Recently, I had an interesting conversation with a national insurance carrier about a mutual client. After a thorough review of the client’s claim activity, we uncovered several facilities that were providing imaging services (MRIs, CT scans, etc.) at a low cost, much lower than the same services provided at other facilities. Knowing this, the client wanted to give members incentives to choose the low-cost facilities when needing imaging services by agreeing to have the health plan pay 100% of the service, saving both the member and the health plan money. However, we were told “no” by the insurance carrier because it had a duty to “keep the rest of the network happy.” If we are going to create change in the health insurance market, employers need to implement creativity into health-plan design. Unfortunately, most PPO networks discourage this kind of thinking.

Remember, there is a place for PPO networks within the healthcare industry. However, if you are an employer looking for creative ways to give your employees access to high-quality, low-cost doctors and hospitals, do not count on PPO networks to pave the way.

 

Group Insurance: On the Path to Maturity

The group insurance market shows real promise, but most carriers are still trying to determine the best path forward. Moving from being in a quiet sector to the front lines of new ways of doing business has shaken the industry and confronted it with challenges – and opportunities – that many could not have foreseen even a decade ago.

For starters, let’s take a look at where the market is right now. Three recent trends, in particular, are having a profound impact:

  • The Affordable Care Act, which has led health carriers to increase their focus on non-major medical aspects of the parts of their business that the legislation has not affected. In turn, this has led to intensifying competition.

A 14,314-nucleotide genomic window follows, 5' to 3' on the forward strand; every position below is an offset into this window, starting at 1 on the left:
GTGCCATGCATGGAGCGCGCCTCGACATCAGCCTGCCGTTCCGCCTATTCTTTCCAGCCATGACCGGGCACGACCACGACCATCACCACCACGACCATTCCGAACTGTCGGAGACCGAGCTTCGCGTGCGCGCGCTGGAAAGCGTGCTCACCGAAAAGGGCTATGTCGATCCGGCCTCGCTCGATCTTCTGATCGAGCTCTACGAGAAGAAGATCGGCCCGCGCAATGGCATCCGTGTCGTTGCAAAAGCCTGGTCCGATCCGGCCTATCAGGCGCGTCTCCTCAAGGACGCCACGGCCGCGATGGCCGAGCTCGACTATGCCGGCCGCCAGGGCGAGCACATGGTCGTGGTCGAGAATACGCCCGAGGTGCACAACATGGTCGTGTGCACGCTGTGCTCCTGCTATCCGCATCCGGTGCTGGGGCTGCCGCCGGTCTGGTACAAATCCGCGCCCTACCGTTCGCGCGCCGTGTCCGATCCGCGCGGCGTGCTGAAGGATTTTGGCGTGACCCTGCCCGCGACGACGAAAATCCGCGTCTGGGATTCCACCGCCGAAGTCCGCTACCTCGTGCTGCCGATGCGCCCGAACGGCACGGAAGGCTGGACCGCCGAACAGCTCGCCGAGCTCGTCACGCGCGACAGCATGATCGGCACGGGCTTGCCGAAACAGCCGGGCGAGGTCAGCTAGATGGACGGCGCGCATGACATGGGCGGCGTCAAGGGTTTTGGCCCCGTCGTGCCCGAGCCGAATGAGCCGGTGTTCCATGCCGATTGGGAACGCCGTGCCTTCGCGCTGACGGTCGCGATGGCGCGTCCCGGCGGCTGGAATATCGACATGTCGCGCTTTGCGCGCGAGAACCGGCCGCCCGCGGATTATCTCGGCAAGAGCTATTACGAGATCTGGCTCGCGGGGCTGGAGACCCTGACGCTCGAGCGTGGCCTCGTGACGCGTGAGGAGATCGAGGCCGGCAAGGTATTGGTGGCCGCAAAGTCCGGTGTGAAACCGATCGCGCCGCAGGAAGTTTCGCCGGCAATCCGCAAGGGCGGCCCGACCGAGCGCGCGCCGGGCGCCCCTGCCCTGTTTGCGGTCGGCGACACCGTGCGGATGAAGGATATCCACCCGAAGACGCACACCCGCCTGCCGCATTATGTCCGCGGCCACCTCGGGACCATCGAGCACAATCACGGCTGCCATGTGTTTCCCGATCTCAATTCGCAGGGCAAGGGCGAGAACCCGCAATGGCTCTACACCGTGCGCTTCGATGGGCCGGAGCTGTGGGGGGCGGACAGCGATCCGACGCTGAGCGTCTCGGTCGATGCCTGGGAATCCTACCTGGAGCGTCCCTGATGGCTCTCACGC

• Consumerism, which has resulted largely from workers’ increasing responsibility for choosing their own benefits. This has created disruption as employees/consumers have become increasingly dissatisfied with the gap between group insurance service, information and advice and what they have come to expect from other industries.
  • The aging distribution force, which means that experienced brokers/agents are leaving the work force and are being replaced by inexperienced producers at decreasing rates or are not being replaced at all.

Group players – which historically have been conservative in their market strategies – focus on aggressively driving profitable growth. To do this, they are concentrating on four key areas: 1) growing their voluntary business, 2) streamlining their operating models, 3) re-shaping their distribution strategies and 4) making significant investments in technology.

See Also: Long-Term Care Insurance: Group Plans vs. Individual

Group insurance is no longer a quiet sector of the industry but instead is in the front lines of developments in customer-centricity and technological innovation.